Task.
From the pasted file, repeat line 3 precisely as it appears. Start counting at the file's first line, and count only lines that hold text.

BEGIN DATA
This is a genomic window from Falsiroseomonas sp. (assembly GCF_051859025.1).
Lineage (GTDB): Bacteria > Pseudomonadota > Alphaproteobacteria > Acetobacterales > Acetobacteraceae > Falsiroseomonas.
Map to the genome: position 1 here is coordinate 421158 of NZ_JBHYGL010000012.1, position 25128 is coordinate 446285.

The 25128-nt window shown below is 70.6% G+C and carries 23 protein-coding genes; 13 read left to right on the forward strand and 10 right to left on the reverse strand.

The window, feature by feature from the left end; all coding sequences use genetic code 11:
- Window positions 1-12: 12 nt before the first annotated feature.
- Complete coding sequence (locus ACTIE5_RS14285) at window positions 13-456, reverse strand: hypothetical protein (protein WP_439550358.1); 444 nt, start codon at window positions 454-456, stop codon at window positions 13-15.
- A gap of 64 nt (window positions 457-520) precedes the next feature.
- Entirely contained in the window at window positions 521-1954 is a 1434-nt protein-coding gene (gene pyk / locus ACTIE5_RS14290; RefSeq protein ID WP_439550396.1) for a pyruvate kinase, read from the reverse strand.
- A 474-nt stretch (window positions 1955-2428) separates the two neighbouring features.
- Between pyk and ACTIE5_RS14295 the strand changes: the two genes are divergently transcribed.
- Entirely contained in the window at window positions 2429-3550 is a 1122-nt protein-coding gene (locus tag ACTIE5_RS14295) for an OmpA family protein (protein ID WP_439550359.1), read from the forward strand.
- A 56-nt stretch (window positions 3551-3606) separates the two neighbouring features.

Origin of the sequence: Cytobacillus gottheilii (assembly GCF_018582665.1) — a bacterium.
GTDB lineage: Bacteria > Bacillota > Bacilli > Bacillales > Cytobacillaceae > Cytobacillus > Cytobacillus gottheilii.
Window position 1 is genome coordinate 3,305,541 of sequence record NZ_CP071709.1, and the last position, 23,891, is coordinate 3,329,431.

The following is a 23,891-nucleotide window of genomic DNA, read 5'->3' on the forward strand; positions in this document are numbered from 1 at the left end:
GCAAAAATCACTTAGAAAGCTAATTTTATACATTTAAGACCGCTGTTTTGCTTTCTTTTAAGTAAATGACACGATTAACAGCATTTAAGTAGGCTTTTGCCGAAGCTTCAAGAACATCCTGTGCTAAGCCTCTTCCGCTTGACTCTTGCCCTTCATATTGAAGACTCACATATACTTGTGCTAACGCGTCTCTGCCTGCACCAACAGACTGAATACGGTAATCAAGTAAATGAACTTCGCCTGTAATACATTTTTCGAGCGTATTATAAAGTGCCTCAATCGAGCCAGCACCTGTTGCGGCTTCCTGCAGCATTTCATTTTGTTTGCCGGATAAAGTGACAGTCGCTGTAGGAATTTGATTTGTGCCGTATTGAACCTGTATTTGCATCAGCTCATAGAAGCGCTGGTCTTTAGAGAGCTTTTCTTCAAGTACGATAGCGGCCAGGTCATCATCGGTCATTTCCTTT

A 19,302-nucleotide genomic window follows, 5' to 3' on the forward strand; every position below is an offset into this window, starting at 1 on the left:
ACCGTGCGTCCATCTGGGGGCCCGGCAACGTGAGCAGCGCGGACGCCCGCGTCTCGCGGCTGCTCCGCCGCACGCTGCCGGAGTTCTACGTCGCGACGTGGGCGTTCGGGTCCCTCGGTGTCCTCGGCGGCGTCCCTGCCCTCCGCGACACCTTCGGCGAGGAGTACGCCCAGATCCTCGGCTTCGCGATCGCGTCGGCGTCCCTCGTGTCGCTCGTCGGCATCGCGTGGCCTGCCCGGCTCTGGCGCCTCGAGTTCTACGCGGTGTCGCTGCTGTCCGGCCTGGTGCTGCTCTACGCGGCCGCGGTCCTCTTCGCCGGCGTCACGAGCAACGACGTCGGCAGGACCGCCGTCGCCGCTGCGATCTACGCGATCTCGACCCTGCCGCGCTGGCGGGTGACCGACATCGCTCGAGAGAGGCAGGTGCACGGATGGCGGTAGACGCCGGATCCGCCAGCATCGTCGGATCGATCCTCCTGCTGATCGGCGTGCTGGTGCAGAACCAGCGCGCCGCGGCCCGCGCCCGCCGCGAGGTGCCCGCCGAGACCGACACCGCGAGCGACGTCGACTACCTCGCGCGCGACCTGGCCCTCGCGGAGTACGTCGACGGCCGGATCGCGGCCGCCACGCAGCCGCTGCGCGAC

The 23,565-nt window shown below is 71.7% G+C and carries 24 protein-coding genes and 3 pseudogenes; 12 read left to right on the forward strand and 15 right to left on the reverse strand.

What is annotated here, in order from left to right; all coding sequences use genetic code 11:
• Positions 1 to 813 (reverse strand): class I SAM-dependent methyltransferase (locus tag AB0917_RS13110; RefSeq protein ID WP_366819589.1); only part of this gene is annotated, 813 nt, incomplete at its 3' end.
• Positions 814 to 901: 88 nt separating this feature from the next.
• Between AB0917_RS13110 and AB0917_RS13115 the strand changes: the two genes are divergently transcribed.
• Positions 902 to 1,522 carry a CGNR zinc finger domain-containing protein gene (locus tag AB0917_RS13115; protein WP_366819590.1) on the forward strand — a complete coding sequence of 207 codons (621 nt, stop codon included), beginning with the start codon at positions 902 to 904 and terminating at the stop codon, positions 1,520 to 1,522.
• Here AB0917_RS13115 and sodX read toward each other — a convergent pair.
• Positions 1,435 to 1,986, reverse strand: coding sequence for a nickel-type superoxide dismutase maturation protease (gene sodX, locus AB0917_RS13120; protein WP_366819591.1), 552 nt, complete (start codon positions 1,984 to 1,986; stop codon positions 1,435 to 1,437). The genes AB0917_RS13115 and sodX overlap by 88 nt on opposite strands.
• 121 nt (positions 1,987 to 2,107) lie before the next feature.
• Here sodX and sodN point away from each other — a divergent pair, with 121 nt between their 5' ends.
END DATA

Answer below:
Map to the genome: position 1 here is coordinate 421158 of NZ_JBHYGL010000012.1, position 25128 is coordinate 446285.